There are real arguments for "dumb regulation" of banks, and there are real arguments that US regulation of depository banks has actually been pretty good at avoiding catastrophic risk-taking by insured banks and so has scored some points versus the more haphazard regulation of bank holding companies and investment banks and money market mutual funds and hedge funds and MF Globals. But there are, I think, some steps from there to "we should ban all financial innovation that you can't explain to your grandmother." We don't do that in other industries. Not even the universe-destroying ones.

We do other things. We align incentives. (If you build a particle accelerator that destroys the universe, you are sad, or at least you aren't happy, so you have ex ante incentives not to do that.) We impose after-the-fact liability. (If you are a surgeon who screws up, you get sued.) Sometimes, we get expert regulators and we do our very best to get them to be smart and motivated. We try all of these things in some form with financial regulation, and have pretty mixed success.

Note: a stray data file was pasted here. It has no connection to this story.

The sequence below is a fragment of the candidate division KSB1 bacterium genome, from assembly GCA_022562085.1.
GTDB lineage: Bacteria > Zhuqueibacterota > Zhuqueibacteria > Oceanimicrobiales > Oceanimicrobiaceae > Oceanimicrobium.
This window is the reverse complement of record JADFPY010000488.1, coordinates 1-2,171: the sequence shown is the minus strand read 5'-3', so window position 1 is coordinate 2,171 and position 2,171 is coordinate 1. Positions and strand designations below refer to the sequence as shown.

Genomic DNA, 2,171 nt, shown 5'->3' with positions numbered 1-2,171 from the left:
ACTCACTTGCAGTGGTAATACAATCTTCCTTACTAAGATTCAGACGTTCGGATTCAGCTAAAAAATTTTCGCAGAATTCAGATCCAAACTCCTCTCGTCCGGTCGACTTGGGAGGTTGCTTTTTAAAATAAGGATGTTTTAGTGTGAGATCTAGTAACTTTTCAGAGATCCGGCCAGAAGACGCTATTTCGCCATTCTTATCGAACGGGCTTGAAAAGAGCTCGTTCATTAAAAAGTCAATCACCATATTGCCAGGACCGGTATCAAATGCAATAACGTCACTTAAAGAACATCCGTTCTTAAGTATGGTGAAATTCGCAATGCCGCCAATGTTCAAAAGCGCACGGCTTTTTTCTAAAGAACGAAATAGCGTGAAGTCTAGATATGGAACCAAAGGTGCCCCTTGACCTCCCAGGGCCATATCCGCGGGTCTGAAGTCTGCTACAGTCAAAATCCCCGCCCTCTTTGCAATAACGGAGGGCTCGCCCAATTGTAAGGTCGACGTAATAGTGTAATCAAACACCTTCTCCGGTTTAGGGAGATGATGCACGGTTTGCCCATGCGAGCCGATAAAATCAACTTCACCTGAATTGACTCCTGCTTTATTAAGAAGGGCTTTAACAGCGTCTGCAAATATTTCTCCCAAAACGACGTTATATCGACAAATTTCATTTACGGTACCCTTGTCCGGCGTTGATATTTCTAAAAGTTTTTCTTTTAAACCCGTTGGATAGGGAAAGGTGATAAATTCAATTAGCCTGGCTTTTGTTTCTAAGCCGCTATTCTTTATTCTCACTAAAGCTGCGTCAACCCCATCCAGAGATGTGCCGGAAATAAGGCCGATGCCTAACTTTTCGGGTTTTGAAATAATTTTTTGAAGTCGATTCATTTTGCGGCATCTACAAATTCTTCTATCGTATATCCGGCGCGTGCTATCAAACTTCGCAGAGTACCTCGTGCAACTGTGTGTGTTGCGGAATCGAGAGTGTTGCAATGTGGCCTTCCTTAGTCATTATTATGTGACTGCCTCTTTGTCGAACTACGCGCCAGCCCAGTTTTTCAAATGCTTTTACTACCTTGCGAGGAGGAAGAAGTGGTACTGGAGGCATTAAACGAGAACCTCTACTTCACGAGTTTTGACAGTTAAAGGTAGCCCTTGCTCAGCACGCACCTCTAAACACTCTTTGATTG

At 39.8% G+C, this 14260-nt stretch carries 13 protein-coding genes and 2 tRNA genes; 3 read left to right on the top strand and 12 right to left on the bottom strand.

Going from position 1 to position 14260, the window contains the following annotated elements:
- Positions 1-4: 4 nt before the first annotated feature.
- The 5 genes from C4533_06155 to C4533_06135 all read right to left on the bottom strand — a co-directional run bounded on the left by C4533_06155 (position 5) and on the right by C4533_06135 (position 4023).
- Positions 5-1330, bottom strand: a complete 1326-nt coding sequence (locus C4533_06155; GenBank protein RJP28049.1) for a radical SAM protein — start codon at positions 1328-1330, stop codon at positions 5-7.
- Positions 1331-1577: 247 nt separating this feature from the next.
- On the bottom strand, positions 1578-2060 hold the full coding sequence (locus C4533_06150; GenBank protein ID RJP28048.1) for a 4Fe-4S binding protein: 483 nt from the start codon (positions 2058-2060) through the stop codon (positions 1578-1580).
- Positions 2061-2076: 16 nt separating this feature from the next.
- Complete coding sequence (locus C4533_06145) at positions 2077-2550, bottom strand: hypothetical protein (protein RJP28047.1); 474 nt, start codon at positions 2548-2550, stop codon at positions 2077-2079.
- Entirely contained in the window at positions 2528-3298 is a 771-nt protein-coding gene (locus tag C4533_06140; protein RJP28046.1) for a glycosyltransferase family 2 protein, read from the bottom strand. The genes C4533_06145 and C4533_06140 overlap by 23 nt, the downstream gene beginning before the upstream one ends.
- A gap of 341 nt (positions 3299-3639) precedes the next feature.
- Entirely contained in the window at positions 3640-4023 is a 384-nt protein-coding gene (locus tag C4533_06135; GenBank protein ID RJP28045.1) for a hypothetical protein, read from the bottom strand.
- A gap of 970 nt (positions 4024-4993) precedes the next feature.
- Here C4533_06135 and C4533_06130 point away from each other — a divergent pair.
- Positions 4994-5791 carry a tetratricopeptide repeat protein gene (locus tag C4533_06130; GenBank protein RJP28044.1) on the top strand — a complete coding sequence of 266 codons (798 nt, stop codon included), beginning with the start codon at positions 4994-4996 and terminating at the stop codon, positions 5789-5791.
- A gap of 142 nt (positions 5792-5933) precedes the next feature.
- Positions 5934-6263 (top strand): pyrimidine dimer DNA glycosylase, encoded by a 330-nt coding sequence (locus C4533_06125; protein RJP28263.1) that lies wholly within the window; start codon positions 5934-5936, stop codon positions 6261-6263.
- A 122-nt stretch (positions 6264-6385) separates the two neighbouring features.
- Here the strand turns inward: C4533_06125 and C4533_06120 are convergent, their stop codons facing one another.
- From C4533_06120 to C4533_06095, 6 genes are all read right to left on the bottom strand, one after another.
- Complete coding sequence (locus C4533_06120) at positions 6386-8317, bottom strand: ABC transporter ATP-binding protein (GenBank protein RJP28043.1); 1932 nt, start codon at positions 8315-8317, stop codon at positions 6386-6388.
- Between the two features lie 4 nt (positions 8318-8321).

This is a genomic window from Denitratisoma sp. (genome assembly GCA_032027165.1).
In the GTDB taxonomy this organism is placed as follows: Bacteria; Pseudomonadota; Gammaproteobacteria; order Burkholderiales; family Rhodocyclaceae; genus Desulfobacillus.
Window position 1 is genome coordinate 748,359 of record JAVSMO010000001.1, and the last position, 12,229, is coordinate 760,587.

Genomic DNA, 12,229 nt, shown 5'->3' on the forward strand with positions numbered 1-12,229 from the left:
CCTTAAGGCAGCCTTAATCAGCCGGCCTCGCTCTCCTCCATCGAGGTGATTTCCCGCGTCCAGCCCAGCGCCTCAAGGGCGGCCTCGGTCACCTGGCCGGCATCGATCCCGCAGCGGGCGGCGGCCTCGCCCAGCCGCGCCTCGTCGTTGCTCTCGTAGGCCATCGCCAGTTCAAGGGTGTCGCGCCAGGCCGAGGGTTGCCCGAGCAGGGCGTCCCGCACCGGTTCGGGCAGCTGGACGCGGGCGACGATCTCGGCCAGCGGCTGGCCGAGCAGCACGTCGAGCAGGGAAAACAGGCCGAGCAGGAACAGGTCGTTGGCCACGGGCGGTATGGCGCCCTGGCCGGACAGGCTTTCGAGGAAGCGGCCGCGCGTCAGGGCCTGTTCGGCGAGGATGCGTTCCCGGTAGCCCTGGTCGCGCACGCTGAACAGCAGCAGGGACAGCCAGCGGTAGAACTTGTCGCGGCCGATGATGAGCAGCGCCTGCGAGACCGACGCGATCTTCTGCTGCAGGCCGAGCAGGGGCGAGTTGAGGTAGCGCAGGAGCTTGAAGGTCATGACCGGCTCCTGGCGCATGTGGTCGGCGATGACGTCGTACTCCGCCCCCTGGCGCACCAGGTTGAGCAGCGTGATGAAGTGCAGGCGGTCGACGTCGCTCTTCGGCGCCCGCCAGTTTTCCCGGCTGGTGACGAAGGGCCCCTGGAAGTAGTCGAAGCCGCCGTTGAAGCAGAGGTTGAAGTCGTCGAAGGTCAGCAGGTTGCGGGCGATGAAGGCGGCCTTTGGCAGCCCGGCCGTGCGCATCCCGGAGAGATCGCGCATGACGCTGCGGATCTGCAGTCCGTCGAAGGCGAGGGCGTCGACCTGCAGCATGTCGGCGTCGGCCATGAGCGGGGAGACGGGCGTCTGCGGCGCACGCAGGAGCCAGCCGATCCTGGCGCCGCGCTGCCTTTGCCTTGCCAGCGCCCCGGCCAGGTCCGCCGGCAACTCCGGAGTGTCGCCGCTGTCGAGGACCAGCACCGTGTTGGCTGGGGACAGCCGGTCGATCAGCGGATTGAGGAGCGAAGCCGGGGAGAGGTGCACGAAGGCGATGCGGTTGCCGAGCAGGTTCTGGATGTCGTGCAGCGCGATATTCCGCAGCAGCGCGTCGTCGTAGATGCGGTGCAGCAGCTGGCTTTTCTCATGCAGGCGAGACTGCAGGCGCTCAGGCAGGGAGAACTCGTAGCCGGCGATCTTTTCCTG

It is a tragic failing of financial industry PR that everyone just assumes that complexity is necessarily and intentionally evil, and that everyone will be better off with simplification. One way to test that theory is to look at revealed preferences. That chart, for instance: while old-school deposits (insured and otherwise) have grown a bit in the last 20 years, other forms of "money claims" have grown far more rapidly. You can tell that as a marketing story - banks bamboozled investors into taking asset-backed commercial paper when all they wanted were plain vanilla deposits - but you can just as easily tell it as a demand story - customers wanted yield or collateral or different risk exposures and so put their money into asset-backed commercial paper. (Or, if that's not good enough, super-fancy asset-backed stuff.) The marketing story has the disadvantage of assuming that the customers are idiots. Some of them probably are. That's probably not enough reason to dumb down the entire financial system.